The One Ingredient You Should Avoid When Choosing A Personal Lubricant

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The personal-care industry has come a long way with lubricants. There are now products for literally everything and everyone. That said, lubricants can be made quite differently and serve various purposes that extend past personal lubrication or vaginal pH. With so many options and brands available, how do you know which one is the right formula for you and your specific needs?

To start, it's important to note that lubricants can be used by everyone, regardless of whether the body lubricates itself naturally or not. “Your body may produce less lubricant as a result of hormonal changes, menopause, aging, or medication," explains Tracy Bennett, MD and SVP of Marketing at Ceek Women's Health. "That’s usually where artificial lubricant comes in." Bennett says there are four types of lubricants on the market: water-based with or without glycerin, which is most common and cost-effective, silicone-based which can be very long-lasting, oil-based which has two types, natural (coconut oil) and synthetic (mineral oil), and natural which pertains to organic or vegan lubricants made of botanicals or other eco-friendly ingredients. (Bennett does not suggest using oil-based lubricants when using condoms as it will deteriorate the condom material.)

Personal Lubricants & What To Avoid (Based On Your Body's Needs)

Bennett suggests consulting with your primary care doctor or gynecologist on what lube to use in regards to your personal health needs, as the wrong one can make for very uncomfortable results. “Lubes can impact the natural biome or the balance between good and bad bacteria in the vagina," says Bennett. "The vaginal flora imbalance can lead to issues like yeast infections or BV (bacterial vaginosis). They also can have agents that are drying or irritating."

In fact, the three most common mistakes Bennet sees in regards to choosing lubes involves women who are dry, trying to conceive, or prone to yeast infections. If you lack moisture, warming lubricants may not help, as they often contain glycerin and can dry quickly. Long-lasting silicone lubricants are your best bet here. If you’re prone to yeast infections; stay away from lubricants with glycerin. The compound can irritate your vagina and kill good bacteria, triggering an infection. Finally, if you’re trying to conceive, look for a lubricant that says “sperm-friendly” or “fertility-friendly” on its packaging,” suggests Bennet.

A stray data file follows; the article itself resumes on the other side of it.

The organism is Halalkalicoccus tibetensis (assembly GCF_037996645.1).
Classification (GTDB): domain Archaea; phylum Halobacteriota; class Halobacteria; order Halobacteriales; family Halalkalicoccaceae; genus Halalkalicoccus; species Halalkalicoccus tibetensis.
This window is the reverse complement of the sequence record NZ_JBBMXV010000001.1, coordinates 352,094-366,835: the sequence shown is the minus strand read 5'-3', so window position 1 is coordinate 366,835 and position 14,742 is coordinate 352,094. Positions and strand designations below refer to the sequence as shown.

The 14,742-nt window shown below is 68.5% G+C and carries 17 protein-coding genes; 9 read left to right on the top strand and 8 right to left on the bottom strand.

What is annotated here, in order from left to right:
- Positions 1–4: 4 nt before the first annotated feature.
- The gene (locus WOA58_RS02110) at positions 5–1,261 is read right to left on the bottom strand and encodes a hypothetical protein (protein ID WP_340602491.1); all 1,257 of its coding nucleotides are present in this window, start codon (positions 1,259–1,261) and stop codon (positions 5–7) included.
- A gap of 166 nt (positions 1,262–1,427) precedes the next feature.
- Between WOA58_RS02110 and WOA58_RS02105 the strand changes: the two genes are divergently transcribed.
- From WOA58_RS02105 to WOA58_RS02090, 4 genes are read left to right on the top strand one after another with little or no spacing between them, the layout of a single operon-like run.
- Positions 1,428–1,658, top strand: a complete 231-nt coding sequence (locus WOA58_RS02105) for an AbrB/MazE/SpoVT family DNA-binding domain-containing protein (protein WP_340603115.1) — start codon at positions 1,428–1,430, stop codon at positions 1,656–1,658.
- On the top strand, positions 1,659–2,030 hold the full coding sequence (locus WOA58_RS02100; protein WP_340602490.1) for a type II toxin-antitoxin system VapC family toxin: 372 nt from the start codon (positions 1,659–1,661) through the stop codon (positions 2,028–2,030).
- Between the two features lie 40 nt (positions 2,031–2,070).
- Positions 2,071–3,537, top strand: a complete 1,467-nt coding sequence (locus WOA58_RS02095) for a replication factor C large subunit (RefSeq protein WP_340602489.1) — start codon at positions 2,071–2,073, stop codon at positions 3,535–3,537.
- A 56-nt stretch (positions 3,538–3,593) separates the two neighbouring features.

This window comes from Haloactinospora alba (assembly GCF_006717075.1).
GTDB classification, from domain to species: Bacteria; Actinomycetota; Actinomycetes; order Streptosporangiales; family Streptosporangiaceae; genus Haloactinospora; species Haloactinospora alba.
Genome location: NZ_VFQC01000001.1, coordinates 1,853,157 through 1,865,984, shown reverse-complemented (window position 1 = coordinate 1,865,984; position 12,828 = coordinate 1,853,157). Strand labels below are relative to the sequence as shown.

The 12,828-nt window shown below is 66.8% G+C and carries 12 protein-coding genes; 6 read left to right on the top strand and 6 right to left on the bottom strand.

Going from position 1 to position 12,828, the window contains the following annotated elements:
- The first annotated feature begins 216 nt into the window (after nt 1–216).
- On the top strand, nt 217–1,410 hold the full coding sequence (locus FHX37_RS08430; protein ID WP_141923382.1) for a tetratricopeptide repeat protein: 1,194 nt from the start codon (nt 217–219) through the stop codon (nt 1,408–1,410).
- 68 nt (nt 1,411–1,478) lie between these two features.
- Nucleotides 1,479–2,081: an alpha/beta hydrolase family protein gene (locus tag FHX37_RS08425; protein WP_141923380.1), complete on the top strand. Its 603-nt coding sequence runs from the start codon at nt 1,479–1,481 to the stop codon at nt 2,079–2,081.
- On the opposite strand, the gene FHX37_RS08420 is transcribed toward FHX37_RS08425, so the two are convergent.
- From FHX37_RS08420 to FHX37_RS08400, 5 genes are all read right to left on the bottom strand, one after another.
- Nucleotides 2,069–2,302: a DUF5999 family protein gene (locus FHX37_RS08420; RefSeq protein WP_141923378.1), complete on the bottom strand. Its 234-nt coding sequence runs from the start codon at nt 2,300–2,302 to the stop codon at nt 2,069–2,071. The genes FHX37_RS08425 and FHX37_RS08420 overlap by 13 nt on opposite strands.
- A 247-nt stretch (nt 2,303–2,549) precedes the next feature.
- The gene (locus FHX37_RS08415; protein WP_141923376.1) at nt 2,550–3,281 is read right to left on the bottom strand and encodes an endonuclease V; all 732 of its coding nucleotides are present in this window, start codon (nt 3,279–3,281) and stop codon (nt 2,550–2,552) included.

The Best Lubricants For Your Activity Of Choice

Sex coach Jocelyn Silva, breaks down what kind of lubricant to use based off of your plans of use. “When it comes to intercourse, silicone lubricant is great, but if you are prone to infections or have sensitive skin a water-based lubricant is the way to go,” says Silva. She shares that using water-based lubricant is also best for masturbation and, when using sex toys since, most toys are made out of silicone, the silicone lubricant will deteriorate them. “Unlike silicone lubricants, water lubricants can come back to life if you add a little water to your skin once if it’s dried up,” explains Silva.

If you want to explore lubricants for oral sex, Silva suggests finding one with a little flavor for added pleasure. However, when going the flavored route, it’s extremely important to read the labels. “Stay away from brands or lubes that have a lot of sugars in them," warns Dr. Emily Morse, Doctor of Human Sexuality and host of the podcast Sex With Emily. "These types can cause UTIs or other infections/discomfort, as the ingredients aren’t always a great match for our natural pH balance." Silva seconds this notion, offering, "Some flavored lubricants contain artificial sugars and glycerin which can cause those infections. Look for lubricants that are made with natural flavorings such as stevia or plant-based glycerin."

One of the most common misconceptions that Dr. Morse finds surrounding lubricant is that its purpose is to solve a problem instead of just make something better. “Lube has been proven to make sex more pleasurable and orgasms easier for women — and it doesn’t mean we aren’t aroused," explains Dr. Morse. "Wetness is not a direct indication of how turned on you are."

Ready to give some of the discussed personal lubricants a whirl? Ahead, five that'll spice up your sex life and keep your pH levels balanced.

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